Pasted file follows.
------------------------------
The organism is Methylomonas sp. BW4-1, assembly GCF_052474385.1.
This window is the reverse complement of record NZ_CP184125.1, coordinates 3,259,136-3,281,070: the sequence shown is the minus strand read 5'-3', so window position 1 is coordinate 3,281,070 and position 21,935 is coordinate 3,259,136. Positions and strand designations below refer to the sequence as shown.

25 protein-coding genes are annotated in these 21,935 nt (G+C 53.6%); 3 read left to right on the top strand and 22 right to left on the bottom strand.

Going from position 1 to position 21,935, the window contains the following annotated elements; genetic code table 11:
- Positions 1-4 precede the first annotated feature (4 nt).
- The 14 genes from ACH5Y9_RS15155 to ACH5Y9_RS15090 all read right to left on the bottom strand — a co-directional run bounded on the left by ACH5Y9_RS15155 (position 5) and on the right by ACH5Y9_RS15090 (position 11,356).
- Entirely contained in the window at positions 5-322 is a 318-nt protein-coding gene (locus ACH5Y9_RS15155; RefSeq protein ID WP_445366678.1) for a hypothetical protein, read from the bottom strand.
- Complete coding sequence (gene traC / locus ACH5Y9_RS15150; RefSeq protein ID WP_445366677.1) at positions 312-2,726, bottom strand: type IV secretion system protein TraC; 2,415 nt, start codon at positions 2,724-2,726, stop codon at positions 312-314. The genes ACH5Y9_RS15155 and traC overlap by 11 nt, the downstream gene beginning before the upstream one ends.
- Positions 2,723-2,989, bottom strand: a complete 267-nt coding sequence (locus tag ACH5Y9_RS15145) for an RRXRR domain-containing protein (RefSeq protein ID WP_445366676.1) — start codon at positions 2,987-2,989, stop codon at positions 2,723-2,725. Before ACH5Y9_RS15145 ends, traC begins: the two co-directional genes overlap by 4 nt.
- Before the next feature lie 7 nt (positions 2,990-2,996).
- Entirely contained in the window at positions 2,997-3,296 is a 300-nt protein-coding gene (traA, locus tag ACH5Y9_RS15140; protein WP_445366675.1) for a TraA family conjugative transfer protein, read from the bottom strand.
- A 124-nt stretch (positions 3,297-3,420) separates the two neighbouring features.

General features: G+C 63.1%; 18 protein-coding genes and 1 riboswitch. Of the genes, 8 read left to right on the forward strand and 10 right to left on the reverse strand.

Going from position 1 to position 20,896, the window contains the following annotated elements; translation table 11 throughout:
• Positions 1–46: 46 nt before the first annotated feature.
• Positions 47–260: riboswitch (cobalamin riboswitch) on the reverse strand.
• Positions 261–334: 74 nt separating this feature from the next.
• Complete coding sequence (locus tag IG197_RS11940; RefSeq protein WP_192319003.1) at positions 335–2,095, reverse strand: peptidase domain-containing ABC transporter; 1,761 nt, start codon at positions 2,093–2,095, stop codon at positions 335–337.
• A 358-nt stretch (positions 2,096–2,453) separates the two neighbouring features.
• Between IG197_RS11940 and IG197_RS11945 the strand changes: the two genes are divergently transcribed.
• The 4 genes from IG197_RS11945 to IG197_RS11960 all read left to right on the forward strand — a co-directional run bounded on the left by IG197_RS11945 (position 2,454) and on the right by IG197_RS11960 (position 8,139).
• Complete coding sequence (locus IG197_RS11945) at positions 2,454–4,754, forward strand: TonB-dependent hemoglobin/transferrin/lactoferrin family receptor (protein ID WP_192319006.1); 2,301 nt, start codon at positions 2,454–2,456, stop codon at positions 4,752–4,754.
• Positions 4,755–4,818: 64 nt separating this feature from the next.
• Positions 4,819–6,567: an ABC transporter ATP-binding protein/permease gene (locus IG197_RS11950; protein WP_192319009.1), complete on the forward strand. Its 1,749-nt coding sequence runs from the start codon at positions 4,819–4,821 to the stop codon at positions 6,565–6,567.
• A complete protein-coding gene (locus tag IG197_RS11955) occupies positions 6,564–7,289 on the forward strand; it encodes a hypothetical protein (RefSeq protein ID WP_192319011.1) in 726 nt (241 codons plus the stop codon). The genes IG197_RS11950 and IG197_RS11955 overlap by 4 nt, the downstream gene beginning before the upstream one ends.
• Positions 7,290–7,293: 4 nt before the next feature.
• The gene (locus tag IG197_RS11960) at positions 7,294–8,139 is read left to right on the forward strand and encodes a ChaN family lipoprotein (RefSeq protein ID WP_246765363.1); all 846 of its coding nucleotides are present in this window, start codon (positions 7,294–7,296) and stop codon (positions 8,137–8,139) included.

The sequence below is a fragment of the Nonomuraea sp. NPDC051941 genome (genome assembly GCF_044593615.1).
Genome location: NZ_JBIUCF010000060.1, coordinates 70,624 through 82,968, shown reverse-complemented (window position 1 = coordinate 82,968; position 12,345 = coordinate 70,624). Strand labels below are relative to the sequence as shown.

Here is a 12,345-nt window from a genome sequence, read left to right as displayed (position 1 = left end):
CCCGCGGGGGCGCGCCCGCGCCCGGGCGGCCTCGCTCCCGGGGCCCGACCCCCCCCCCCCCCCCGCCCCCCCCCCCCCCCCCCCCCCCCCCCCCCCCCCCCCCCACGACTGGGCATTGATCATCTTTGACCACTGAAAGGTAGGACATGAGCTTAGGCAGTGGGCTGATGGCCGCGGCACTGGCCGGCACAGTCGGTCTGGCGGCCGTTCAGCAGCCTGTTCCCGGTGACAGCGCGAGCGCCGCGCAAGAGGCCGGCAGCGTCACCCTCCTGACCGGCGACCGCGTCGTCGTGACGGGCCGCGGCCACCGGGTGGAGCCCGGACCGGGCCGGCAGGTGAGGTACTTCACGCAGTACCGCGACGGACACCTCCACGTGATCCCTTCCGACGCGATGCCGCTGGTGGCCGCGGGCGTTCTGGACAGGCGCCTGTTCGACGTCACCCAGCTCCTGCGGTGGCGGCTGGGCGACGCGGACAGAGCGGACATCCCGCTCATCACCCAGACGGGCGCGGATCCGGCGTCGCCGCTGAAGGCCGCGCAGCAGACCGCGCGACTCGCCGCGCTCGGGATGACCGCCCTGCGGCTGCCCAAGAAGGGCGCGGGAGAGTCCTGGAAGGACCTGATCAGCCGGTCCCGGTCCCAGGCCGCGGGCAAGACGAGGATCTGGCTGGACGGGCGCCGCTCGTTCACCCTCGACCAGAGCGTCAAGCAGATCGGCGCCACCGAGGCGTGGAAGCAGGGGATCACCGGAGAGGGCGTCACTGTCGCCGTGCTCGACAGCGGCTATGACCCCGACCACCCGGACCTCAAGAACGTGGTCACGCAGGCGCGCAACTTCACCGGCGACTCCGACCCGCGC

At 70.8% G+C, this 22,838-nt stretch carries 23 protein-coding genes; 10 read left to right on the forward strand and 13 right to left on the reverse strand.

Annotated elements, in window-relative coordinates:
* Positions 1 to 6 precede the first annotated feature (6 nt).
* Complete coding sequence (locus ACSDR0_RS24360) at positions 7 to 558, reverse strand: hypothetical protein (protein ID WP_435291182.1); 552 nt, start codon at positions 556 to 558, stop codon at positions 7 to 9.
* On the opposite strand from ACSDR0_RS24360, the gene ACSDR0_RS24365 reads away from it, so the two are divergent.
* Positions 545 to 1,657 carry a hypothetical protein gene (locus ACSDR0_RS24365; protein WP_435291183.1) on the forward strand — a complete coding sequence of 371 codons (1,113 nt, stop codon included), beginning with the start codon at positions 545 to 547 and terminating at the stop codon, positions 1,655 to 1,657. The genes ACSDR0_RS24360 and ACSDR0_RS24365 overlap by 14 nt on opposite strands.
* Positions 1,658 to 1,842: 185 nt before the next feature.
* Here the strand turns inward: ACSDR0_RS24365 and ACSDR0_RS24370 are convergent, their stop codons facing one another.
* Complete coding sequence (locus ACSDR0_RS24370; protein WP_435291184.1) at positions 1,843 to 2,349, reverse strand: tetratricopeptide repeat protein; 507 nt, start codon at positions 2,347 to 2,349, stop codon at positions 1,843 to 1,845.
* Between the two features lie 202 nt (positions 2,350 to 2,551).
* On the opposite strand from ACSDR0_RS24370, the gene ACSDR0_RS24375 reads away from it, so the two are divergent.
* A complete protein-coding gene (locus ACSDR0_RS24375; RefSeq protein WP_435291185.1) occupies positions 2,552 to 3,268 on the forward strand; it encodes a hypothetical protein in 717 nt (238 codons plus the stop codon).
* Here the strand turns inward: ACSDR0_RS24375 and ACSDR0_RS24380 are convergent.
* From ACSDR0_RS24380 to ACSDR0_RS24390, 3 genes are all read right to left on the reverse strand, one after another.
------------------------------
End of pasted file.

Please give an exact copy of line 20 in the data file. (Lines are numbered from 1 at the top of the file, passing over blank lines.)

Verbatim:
• Between IG197_RS11940 and IG197_RS11945 the strand changes: the two genes are divergently transcribed.